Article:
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Old 12-17-03, 12:19 PM
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Join Date: Jun 2003
Location: On the long trail
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Bikes: Manitou SS, Trek 69er SS, Fisher Cake DLX1, Breezer Beltway 8

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Originally Posted by eric streeper
I have a 1995 Specialized StumpJumper M2. It's been around a while and has a lot of miles on it.

I was planning on replacing it by building-up a bike, possibly with a Salsa Ala Carte, Rocky Mountain Blizzard or Yeti ARC frame. Each of those frames is pretty expensive, so I was considering my other options, like rebuilding my old M2 frame. I mean, the frame is in good shape (no dings, dent's or cracks), the bike has always fit me well and it would save up to $1000.

I'm worried about the frame. Does anyone have any expirience or advice in rebuilding older aluminum framed bikes? How much of a concern is metal fatigue?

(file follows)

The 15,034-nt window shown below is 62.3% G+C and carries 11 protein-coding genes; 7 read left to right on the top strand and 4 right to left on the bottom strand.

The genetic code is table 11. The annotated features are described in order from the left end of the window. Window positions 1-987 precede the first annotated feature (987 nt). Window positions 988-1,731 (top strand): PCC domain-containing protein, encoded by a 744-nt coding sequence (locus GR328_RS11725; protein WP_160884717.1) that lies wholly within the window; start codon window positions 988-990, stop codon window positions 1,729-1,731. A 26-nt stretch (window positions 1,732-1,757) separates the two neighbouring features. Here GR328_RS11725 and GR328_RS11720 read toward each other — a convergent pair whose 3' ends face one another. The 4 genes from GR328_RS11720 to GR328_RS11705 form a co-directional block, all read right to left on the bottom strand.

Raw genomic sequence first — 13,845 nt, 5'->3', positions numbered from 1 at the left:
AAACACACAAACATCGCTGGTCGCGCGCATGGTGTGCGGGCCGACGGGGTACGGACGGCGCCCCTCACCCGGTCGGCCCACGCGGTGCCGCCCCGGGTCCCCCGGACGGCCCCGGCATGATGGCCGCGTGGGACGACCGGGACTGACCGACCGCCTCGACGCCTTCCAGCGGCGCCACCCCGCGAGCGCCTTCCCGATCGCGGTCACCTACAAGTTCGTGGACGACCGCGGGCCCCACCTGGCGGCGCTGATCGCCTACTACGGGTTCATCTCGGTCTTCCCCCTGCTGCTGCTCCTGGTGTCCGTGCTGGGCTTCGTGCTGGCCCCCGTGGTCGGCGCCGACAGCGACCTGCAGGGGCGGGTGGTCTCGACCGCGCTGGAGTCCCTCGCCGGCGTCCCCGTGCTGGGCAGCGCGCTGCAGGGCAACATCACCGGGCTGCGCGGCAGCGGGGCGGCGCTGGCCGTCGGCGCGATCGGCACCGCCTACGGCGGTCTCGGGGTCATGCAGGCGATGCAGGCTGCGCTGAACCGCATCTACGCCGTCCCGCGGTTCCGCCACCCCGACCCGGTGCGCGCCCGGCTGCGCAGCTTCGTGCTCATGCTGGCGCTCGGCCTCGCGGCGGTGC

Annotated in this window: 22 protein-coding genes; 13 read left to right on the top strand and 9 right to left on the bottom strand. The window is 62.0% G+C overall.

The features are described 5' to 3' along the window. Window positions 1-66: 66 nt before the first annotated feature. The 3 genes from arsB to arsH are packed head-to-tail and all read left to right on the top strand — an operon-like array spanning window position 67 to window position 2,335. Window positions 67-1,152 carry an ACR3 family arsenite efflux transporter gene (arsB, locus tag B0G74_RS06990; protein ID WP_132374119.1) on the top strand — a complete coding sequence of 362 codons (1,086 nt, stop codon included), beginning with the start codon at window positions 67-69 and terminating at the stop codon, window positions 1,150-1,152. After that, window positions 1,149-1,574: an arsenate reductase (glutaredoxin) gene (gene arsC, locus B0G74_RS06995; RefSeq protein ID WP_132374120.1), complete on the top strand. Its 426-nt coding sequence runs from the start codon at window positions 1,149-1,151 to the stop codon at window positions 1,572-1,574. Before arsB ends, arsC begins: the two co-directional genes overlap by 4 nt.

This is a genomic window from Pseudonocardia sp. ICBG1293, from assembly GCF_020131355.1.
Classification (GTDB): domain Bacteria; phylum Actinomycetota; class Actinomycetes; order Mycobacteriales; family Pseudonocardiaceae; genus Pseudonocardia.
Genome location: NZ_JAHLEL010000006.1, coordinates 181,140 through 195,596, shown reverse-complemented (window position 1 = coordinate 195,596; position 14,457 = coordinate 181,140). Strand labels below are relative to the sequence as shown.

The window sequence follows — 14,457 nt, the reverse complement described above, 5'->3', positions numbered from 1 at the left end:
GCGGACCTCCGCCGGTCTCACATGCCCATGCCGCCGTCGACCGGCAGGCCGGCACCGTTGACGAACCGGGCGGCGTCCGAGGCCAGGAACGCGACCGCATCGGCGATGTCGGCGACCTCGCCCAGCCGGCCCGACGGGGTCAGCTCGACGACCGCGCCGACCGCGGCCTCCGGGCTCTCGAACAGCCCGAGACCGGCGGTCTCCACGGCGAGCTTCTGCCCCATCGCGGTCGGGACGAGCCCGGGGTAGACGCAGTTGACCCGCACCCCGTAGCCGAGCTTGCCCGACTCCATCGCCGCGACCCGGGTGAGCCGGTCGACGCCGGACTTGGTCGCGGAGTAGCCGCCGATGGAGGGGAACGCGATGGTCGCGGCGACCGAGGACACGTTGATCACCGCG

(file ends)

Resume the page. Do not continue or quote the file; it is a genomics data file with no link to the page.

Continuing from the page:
Those frames were so overbuilt, there's no reason why you can't just update it --except that it's designed for a fork with 65-70mm of travel, so modern, longer forks will affect the head tube angle and steering.

It's popular to warn people that aluminum frames are only good for one season, or dry out in the sun, or will suddenly snap and crack in half when they turn 3, or other idiot lunacy that dingbats like to repeat after reading a magazine or a bulletin board. Hopefully, you don't get a glot of those kind of responses here. If you are using the bike to take 35' drops (like all we rad dudes do), it will break, just like a cast-iron, steel, carbon, thermoplastic or beryllium frame will. If you are using it to ride trails like you always have been, it will be fine for a long time.

That said, the fork upgrade issue is a legitimate one. You might want to consider building up a non-name brand frame that's still swank. For example, did you know that Jenson USA's house brand hardtail is identical to a Santa Cruz Chameleon and built in the same (Kinesis ) factory but sells for much less? There are a lot of other options out there, too, and then you could have a PAIR of bikes... Nice to have a loaner.
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